1. Sealy serta simmons are out since they dont disclose what there mattresses have
  2. tried tempurpedics - did not work
  3. Tried talalay latex bed - slipped off the surface. dont like the feeling
  4. Tried a all natural dunlop mattress not the costco one- worst possible feeling with the pushback coming in 1minute after laying on bed. Cried all night from pain
  5. now sleep number is out
    I got nothing to look to.

Hi richardb,

Sometimes who you buy from can be more important than the mattress that you buy. If they have the knowledge and experience to work with their more “challenging” customers and circumstances … they can be the most important part of finding a mattress that suits your needs. It may even be surprising what is in the mattress that ends up “matching” what you need because there are so many variations of each type of mattress and each of them may be suitable for one person and not another.

Up till now… you have been more focused on the type of mattress to buy rather than the manufacturer or retailer you are working with. Your experience with the Costco mattress and another Dunlop latex mattress is an example of this where one appeared to work well but the other didn’t yet they were both the same material.

So if I was in your shoes … I would spend some time on the phone with some of the options you have available locally in the Dallas Ft Worth area (listed in post #4 here) and then work with the three or four that seemed to best understand what you were looking for and your criteria. I would choose the best “fit” at each of these and then narrow your choices down between them to the one that is the most suitable for you based on your personal “value equation”.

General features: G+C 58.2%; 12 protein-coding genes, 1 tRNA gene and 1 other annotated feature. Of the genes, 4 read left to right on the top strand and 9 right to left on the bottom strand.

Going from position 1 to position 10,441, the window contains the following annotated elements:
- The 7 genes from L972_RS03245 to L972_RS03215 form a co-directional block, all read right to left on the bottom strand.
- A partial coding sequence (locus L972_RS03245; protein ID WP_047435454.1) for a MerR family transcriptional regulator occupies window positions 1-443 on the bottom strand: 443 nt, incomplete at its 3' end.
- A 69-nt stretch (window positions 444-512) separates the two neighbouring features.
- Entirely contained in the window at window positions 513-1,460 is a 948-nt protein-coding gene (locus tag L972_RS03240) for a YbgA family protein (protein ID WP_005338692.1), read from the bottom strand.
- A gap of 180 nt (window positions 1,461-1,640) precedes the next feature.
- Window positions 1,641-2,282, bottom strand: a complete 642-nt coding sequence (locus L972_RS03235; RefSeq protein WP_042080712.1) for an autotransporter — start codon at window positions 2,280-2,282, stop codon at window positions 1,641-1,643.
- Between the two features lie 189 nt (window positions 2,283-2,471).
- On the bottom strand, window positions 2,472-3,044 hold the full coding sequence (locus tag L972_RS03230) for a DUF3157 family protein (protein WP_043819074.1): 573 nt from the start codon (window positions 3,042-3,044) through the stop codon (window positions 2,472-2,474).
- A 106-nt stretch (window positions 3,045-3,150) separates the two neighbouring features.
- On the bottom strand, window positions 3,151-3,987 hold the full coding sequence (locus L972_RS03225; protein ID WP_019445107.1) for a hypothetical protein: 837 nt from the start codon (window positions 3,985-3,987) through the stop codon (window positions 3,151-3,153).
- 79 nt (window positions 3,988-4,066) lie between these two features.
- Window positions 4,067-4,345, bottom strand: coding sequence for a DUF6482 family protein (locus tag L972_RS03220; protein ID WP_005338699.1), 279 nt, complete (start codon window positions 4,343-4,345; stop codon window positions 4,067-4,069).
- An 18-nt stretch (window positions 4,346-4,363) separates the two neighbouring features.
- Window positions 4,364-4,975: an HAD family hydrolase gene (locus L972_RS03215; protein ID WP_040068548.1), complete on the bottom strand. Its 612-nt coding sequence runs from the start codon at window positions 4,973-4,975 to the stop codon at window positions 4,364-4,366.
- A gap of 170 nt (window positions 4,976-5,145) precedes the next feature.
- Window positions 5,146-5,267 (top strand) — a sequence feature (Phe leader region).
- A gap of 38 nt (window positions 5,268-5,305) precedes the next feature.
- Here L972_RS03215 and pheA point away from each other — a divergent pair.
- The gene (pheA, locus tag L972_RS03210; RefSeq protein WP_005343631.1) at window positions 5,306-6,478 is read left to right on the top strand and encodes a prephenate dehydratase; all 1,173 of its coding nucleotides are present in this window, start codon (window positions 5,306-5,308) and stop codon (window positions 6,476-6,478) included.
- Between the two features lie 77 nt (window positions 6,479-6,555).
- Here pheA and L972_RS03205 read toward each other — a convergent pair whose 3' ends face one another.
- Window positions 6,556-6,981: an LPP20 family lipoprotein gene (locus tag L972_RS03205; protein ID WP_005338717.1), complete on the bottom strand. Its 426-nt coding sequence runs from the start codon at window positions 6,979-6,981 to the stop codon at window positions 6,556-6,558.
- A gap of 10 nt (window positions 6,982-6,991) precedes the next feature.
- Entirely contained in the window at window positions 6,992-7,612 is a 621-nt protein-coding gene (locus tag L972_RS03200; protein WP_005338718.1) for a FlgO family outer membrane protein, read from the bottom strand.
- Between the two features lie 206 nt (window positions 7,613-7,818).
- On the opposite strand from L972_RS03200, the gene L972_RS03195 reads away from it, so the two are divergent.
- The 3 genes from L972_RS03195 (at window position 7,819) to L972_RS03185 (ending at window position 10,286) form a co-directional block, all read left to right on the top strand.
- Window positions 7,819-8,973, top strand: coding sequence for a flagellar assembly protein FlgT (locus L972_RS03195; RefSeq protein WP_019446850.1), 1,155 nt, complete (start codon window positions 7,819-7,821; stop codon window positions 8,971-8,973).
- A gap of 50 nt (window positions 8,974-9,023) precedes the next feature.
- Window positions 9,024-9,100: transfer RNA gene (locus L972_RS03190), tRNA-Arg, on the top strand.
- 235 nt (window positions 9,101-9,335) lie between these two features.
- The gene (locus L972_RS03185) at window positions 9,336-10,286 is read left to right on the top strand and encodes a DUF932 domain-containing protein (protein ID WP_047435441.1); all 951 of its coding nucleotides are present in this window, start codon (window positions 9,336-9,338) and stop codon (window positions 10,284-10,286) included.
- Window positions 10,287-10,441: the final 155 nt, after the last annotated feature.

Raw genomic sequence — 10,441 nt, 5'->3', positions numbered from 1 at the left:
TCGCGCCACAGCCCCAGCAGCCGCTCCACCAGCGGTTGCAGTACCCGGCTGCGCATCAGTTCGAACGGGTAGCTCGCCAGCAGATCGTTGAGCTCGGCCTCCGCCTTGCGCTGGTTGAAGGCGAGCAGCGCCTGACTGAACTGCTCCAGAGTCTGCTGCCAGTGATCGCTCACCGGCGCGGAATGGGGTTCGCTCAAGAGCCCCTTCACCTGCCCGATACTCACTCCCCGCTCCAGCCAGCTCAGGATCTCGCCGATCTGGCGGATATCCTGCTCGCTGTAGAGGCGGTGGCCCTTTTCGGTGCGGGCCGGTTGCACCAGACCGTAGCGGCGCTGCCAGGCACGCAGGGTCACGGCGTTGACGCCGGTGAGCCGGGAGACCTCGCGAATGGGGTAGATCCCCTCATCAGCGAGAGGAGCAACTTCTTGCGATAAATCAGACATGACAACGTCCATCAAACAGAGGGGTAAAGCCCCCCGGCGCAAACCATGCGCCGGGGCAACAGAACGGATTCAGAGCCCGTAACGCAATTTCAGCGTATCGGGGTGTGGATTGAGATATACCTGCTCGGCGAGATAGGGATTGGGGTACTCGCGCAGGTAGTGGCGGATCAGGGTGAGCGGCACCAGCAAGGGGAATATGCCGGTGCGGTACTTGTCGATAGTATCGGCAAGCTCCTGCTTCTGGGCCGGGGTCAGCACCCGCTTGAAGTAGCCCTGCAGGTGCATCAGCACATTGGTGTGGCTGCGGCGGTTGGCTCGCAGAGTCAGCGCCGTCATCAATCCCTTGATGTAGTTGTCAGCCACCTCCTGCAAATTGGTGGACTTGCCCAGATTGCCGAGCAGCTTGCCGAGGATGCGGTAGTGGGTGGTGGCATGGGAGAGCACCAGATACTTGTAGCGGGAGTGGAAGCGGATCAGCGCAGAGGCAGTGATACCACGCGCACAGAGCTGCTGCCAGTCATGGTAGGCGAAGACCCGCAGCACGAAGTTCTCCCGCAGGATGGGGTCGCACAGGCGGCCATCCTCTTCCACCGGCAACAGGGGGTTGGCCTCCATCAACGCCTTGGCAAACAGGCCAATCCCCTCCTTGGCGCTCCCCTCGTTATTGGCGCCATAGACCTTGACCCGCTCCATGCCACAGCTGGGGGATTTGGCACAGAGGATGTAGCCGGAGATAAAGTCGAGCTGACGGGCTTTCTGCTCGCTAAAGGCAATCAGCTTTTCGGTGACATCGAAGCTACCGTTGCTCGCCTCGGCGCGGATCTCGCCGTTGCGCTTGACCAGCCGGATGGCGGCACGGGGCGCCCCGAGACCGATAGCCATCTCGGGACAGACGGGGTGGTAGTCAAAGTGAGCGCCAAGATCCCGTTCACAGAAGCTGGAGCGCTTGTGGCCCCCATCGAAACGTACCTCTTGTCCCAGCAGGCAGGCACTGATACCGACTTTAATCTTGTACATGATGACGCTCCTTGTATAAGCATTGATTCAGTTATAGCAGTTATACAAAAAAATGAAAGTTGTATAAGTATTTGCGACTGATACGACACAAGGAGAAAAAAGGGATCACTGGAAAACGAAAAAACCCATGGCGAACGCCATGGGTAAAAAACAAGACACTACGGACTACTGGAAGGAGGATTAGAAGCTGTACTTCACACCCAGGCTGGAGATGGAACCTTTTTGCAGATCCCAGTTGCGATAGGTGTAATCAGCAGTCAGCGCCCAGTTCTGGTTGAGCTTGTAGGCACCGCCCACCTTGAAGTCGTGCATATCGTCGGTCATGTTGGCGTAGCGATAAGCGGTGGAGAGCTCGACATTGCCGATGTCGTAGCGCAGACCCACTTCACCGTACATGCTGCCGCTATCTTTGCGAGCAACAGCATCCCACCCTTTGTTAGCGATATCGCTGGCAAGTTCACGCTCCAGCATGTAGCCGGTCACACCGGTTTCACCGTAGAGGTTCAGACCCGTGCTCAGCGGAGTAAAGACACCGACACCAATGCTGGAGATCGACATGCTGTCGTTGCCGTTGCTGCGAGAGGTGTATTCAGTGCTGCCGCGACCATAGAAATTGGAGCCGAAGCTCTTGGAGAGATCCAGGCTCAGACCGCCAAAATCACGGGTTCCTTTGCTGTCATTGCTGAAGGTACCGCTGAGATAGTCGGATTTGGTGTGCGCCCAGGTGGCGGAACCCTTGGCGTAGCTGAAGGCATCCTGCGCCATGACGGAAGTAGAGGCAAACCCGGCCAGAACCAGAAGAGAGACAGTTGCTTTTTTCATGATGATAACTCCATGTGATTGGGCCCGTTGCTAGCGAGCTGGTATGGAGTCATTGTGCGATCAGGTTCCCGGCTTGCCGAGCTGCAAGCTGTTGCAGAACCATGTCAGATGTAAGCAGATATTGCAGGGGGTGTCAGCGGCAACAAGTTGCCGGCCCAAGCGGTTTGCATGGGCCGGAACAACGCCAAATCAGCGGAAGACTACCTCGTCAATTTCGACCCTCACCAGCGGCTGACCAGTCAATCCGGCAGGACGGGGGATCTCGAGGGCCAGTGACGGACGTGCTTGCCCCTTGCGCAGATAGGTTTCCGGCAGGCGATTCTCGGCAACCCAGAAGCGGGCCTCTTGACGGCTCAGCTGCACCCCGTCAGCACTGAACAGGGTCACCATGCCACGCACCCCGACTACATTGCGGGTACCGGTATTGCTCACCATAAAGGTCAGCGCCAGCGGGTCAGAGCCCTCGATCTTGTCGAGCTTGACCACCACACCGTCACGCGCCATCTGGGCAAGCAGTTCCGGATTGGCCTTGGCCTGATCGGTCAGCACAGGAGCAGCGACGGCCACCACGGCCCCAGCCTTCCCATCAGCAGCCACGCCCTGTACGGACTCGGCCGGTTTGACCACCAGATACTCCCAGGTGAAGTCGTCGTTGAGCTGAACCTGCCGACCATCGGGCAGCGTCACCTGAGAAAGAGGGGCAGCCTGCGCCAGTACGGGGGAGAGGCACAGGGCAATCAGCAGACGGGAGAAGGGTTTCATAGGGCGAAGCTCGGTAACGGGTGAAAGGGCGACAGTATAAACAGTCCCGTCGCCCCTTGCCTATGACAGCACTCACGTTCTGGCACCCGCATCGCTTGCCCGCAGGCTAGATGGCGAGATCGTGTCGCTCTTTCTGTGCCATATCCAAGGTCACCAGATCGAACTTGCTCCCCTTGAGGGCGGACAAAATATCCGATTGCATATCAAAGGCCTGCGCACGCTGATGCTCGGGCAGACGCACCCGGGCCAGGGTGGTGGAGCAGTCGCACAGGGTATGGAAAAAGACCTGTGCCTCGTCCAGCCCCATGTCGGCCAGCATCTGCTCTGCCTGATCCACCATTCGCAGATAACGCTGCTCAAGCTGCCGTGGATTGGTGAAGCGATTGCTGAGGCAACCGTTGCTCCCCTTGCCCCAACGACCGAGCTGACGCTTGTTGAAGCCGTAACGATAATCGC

I think that if you focus more on who you are working with and less on the “type” of mattress that may (or may not) work best for you that you will end up with the best possible choice and you can finally get the mattress that will provide the quality of sleep and rest that you have been looking for.


Phoenix you forgot about me :frowning:

Why did you pick Jameson and Dutchcraft over the other manufacturers; are any others good to look at in my area as well? Did you find any more places here locally to update that list with?

Hi mister,

I certainly haven’t forgotten about you :).

As a matter of fact the (so far) about 10 + hours of research and conversations that have gone into gathering information to update the Nashville area over the last two days have been the single biggest block of time that I’ve spent on anything since your post.

The short answer to your question about both Jamison and Dutchcraft would be the same as many other smaller manufacturers … they tend to use higher quality materials and are more transparent about what they use than many other manufacturers. They are both privately owned and more responsive to their local customers and retailers than many other manufacturers.

Of course the value of any of their mattresses and your ability to find out the materials that were in them depends on the retailer you work with … but they have good potential and the odds of finding better quality and value with these types of manufacturers that “fit the profile” of the better manufacturers are much higher than with more mainstream brands.

More to come … probably later tonight or tomorrow … about the results of my Nashville research so far.

One head with only 2 hands can only juggle so many balls … and I haven’t figured out yet how to add more hours to the day :slight_smile:


Hi Mister,

Some of the results of my Nashville research are now listed in the updated post #7 here. They are the results of looking at over 40 different retailers in about a 40 mile radius (I don’t think I missed any but of course it’s possible I did) and conversations with several of them so far.

As I gather more information I’ll add more updates to the information there.

Of course your “in person” feedback on any of the merchants listed would also be valuable.